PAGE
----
When I am out on the road, up on a peak, taking photographs, or just doing something that calls for being present…that’s when I am happiest. Not always the kind of giddy happy that is often associated with happiness, but more just…I don’t know…like I feel right, I feel real, honest, like I’m not doing a dance or trying to come across in any certain way…like I am acting with purpose and proper motivation. That’s when I stop thinking about the past or the future…that’s when I am 100% in the moment. No pipe dreams, no empty promises, no bullshit. That’s when I feel like I’m in a whole different world, I can’t explain it very well…but it’s different than the “regular” world where I’m expected to be. It’s where I am absolutely supposed to be though.
I’m eight peaks into the year, counting Cameron…but then…why wouldn’t I count Cameron. The way 14ers are ranked, all the rules, all the technicalities…all of that shit is dumb! Yesterday, I did the Decalibron Loop: Democrat, Cameron, Lincoln, and Bross. The snow was pretty decent…definitely a good amount of slides in the area…but nowhere really close to where I hiked. I never put on the snowshoes that my sister let me borrow, but I did bring them the whole way on my back. Coulda used them on a few short stretches, but it was easier just to muscle through, rather than taking the time to stop and put snowshoes on and then stop again to take them off and then secure them back on my pack. I had my ice axe for the first time. I didn’t necessarily have the extra money for it…but I am glad I have it! Worth it! Took my trail shoes back for the cash. I can run in basketball shoes on the days I run, I’ve been doing it this long so I see no need for any fancy pants crap, and who really needs pinky toenails anyway? Maybe black and blue suits my toenail color best.
The afternoon before I hiked, I met a cyclist looking to get up the Decalibron Loop. He told me he hadn’t ever been up a 14er. I asked him if he wanted to borrow my extra spikes, but then he told me he was going to try hiking in sandals. He seemed serious. They weren’t good sandals…they were flip flops. I told him he should probably wear his sneakers, at least. Maybe it was a joke and I didn’t get it, but I don’t think so. People do lots of crazy things. The morning of my hike we passed each other as I came down Democrat and as he made his way to the summit. He was wearing his tennis shoes and he told me that this one peak was enough for him. I congratulated him on his first summit, he thanked me.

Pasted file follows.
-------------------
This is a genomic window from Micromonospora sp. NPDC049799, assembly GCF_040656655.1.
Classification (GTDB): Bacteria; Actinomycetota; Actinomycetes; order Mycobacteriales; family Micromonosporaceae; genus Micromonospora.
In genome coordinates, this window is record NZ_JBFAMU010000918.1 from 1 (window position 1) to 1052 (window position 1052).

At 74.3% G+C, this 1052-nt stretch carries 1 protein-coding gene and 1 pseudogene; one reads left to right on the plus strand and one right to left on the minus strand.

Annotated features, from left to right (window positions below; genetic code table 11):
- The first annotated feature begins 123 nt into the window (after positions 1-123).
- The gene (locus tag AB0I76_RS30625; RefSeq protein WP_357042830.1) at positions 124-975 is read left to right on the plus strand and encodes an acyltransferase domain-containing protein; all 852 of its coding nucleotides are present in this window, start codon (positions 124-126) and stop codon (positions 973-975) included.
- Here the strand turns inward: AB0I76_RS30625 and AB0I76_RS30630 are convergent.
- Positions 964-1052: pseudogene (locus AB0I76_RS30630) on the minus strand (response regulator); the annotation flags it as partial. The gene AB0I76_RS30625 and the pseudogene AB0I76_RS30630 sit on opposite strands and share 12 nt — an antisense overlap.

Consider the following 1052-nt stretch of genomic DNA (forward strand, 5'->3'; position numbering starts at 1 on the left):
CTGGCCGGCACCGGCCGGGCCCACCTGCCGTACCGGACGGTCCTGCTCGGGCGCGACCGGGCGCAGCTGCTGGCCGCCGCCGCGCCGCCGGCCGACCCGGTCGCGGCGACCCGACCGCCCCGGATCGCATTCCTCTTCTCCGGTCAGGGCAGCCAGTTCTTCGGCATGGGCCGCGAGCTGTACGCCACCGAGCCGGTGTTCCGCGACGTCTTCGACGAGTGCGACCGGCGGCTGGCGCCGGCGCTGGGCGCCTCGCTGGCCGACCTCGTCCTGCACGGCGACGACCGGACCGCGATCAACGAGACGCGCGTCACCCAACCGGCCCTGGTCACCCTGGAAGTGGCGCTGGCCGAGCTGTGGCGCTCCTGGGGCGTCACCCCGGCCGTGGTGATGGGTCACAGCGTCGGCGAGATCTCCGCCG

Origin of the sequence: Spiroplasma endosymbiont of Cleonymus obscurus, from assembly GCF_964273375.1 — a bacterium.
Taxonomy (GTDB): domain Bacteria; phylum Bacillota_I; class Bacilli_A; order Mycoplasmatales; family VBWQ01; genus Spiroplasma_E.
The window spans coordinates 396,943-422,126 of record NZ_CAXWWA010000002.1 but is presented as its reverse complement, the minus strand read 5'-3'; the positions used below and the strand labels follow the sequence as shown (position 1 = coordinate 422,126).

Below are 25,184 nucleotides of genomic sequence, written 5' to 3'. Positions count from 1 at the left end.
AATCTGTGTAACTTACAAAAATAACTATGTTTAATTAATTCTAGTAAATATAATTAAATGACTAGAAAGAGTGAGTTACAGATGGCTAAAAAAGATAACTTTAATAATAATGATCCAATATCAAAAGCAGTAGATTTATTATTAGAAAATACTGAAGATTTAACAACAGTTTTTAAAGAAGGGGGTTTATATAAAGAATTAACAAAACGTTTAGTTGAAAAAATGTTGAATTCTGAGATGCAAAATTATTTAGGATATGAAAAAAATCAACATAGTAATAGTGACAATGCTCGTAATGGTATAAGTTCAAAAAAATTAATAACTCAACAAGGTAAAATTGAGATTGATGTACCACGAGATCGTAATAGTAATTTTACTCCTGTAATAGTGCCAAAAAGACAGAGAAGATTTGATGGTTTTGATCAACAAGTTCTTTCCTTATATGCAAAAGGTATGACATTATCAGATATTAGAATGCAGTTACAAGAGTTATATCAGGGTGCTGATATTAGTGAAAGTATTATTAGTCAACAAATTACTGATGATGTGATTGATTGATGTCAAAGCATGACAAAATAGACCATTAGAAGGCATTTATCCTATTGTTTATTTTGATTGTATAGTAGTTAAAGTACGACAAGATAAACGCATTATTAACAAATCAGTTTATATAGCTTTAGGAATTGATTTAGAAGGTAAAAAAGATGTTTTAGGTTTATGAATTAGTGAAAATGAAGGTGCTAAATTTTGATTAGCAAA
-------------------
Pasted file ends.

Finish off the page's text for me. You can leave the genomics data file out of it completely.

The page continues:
The hardest part of the loop is the segment between Democrat and Cameron, in my opinion. When I did it last year that section seemed to go on forever, it’s not technical or anything…none of the loop is, really…except maybe the descent off of Bross…but there’s technical and then there is actually technical…and the loop isn’t actually technical in any way, I don’t think. This year the piece between Cameron and Democrat seemed pretty easy…still a climb for sure, but I feel like all those treks up the incline and all those runs in Aiken Canyon this winter and spring paid off.
I caught up with the hiker ahead of me, as he rested on Lincoln. Normally I don’t get too in depth in conversation with people when I hike, but this guy was pretty decent at keeping a conversation going. He had his dog with him and she was quite tired. A married couple caught up to us on the summit, and it seemed like a good time to dip out on the conversation with the dog hiker. Not that I wasn’t happy to chat a bit, but I like to kinda get going and not hang around too long, in this case particularly, because I still had another peak to climb and I wasn’t sure how crappy that descent off of Bross was going to be between deep posthole prone snow and all the scree. The forecast said it was going to be partially cloudy all day, but no t-storms. However, as I trekked toward my last peak I heard a big grumble of thunder and the clouds started to roll in. The sunlight played hide and seek behind the clouds that grew ever darker with each step I took.
It was a bit windy on Bross. I took a few pictures and stayed long enough for the dog hiker to catch up with me. We both made the call to make our way down right away before any storms caught up to us. His dog was pretty hesitant during the entire descent: tired, sore paws, and a little scared. But slow and steady….we made it down. The dog hiker and I had a pretty good conversation, he was a nice guy who had seemed to live a pretty adventurous life. We shared our opinions on how life should be lived, and we seemed to be on a similar page. When we arrived at his car, we parted ways and I headed further down the road to my car, which I chose not to take through the initial patch of snow that all the other vehicles maneuvered through easily. It added like 3 miles round-trip, but easy miles and nothing to complain about.
And now, it’s just time to plan my next step. Nothing too elaborate or long-term, just the next step. What’s the weather forecast for the next week? How’s the snow on certain peaks? How much money do I have? Can I make it through the summer? Where can I pick up a couple jobs? Should I shower? Laundry? Gear organization.